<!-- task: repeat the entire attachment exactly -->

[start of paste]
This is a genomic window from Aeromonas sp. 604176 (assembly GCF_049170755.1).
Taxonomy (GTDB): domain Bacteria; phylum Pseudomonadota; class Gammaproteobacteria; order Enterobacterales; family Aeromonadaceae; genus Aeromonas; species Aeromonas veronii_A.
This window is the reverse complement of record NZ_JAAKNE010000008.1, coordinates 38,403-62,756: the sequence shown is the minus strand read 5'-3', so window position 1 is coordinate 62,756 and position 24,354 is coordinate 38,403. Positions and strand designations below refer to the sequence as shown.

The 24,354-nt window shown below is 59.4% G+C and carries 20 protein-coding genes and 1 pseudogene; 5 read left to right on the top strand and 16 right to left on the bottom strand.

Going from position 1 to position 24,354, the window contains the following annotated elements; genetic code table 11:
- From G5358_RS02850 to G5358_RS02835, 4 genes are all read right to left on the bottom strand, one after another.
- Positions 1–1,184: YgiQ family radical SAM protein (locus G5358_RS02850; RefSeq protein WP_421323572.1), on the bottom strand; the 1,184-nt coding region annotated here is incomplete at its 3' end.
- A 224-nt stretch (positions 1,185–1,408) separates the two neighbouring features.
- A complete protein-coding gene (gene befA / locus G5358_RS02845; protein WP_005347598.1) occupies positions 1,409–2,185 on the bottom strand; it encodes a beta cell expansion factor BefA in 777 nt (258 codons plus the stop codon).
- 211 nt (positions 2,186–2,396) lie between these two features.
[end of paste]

This is a genomic window from Aeromonas sp. 604176 (assembly GCF_049170755.1).
Taxonomy (GTDB): domain Bacteria; phylum Pseudomonadota; class Gammaproteobacteria; order Enterobacterales; family Aeromonadaceae; genus Aeromonas; species Aeromonas veronii_A.
This window is the reverse complement of record NZ_JAAKNE010000008.1, coordinates 38,403-62,756: the sequence shown is the minus strand read 5'-3', so window position 1 is coordinate 62,756 and position 24,354 is coordinate 38,403. Positions and strand designations below refer to the sequence as shown.

The 24,354-nt window shown below is 59.4% G+C and carries 20 protein-coding genes and 1 pseudogene; 5 read left to right on the top strand and 16 right to left on the bottom strand.

Going from position 1 to position 24,354, the window contains the following annotated elements; genetic code table 11:
- From G5358_RS02850 to G5358_RS02835, 4 genes are all read right to left on the bottom strand, one after another.
- Positions 1–1,184: YgiQ family radical SAM protein (locus G5358_RS02850; RefSeq protein WP_421323572.1), on the bottom strand; the 1,184-nt coding region annotated here is incomplete at its 3' end.
- A 224-nt stretch (positions 1,185–1,408) separates the two neighbouring features.
- A complete protein-coding gene (gene befA / locus G5358_RS02845; protein WP_005347598.1) occupies positions 1,409–2,185 on the bottom strand; it encodes a beta cell expansion factor BefA in 777 nt (258 codons plus the stop codon).
- 211 nt (positions 2,186–2,396) lie between these two features.